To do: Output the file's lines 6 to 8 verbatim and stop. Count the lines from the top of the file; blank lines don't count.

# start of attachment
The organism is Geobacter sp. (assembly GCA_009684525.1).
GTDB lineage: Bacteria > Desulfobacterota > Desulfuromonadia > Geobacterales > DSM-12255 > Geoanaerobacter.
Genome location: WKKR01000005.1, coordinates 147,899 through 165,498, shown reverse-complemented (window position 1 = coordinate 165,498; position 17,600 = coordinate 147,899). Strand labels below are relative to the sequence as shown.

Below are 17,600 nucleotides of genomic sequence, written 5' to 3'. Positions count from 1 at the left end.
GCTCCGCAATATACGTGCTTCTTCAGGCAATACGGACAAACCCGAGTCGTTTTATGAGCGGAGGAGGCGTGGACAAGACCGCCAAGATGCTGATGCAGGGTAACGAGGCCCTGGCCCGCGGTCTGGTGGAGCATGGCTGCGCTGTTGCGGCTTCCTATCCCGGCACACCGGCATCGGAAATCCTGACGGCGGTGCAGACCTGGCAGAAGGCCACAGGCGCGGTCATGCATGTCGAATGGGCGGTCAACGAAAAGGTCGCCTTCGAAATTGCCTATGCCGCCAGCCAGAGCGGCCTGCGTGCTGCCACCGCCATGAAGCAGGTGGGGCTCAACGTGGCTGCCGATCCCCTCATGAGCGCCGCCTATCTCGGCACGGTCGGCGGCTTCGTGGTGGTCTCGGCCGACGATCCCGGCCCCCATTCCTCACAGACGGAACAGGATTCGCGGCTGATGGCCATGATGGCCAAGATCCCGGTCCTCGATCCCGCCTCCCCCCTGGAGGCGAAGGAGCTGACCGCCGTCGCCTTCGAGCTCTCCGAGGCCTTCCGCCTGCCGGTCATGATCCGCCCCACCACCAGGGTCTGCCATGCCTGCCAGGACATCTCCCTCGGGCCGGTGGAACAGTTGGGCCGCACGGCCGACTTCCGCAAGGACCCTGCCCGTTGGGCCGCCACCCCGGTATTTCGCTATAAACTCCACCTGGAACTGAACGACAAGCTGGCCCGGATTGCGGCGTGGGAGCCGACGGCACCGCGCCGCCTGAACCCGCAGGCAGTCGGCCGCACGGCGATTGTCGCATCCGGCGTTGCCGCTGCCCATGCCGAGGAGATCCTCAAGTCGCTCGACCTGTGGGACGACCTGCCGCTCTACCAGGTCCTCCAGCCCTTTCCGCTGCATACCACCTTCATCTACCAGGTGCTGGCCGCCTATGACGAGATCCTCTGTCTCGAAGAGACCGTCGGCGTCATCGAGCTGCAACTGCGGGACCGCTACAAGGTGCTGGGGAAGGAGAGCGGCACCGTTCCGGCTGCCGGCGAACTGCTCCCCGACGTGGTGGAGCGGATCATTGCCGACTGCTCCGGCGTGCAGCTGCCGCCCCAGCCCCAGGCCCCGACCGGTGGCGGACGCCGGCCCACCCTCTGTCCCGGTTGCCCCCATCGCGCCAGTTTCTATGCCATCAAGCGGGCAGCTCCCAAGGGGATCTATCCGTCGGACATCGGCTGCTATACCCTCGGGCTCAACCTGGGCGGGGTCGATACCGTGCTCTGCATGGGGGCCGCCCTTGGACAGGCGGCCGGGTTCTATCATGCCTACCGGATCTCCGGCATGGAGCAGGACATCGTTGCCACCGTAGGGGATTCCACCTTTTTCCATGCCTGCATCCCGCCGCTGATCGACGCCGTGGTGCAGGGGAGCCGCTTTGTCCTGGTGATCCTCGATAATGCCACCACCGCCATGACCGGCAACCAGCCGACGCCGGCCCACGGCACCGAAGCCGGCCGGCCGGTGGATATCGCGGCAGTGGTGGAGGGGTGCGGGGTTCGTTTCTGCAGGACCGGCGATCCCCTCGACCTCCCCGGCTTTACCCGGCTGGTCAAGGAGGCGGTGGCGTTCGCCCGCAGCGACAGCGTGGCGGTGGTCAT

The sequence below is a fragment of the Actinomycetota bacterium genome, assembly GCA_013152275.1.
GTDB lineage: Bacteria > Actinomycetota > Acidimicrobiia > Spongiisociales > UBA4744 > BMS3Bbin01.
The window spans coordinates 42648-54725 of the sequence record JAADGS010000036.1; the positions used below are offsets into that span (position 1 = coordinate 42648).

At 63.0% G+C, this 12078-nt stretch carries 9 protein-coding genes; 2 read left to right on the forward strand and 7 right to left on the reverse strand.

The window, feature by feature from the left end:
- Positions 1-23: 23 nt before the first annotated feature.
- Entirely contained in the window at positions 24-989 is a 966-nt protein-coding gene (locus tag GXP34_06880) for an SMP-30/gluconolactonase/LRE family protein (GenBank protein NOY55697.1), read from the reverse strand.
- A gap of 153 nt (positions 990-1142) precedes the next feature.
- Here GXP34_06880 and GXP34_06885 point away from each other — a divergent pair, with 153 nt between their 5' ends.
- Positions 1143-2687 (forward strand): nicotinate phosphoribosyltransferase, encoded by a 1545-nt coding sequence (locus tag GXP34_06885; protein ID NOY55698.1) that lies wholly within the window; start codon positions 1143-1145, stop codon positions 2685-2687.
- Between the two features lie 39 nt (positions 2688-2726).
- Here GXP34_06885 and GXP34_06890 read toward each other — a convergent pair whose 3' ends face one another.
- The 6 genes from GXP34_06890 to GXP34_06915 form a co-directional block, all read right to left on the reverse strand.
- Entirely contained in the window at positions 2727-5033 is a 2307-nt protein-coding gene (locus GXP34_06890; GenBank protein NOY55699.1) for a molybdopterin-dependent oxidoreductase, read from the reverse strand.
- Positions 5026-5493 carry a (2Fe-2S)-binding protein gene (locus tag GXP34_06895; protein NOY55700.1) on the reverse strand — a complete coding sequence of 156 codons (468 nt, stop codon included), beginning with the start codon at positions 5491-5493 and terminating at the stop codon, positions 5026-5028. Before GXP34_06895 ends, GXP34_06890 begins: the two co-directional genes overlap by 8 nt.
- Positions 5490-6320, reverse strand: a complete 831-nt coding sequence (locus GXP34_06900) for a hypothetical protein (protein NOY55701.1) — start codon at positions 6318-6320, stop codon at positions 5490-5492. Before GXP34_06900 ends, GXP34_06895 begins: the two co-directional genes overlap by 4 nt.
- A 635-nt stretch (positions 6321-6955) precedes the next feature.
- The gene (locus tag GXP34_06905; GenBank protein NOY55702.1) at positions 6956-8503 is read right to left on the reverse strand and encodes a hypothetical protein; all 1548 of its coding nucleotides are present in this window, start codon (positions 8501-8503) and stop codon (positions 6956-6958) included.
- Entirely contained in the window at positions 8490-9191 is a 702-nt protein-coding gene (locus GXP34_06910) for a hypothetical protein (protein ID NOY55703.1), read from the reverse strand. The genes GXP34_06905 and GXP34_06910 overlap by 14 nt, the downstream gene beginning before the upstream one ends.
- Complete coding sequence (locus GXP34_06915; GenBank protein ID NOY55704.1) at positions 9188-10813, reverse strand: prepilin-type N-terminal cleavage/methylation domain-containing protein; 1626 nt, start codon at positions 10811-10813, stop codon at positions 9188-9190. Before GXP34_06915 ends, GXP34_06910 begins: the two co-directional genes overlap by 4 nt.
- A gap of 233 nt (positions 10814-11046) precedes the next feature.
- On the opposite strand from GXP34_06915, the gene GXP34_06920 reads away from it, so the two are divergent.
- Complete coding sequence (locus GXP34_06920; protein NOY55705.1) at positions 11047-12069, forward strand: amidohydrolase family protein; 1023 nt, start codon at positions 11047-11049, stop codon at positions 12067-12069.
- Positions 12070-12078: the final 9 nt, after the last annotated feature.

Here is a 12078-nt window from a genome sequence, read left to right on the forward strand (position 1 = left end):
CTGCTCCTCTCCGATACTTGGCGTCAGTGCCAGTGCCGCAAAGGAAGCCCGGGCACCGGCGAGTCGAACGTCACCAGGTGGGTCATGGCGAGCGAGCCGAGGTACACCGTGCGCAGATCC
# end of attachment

The sequence below is a fragment of the Actinomycetota bacterium genome, assembly GCA_013152275.1.
GTDB lineage: Bacteria > Actinomycetota > Acidimicrobiia > Spongiisociales > UBA4744 > BMS3Bbin01.
The window spans coordinates 42648-54725 of the sequence record JAADGS010000036.1; the positions used below are offsets into that span (position 1 = coordinate 42648).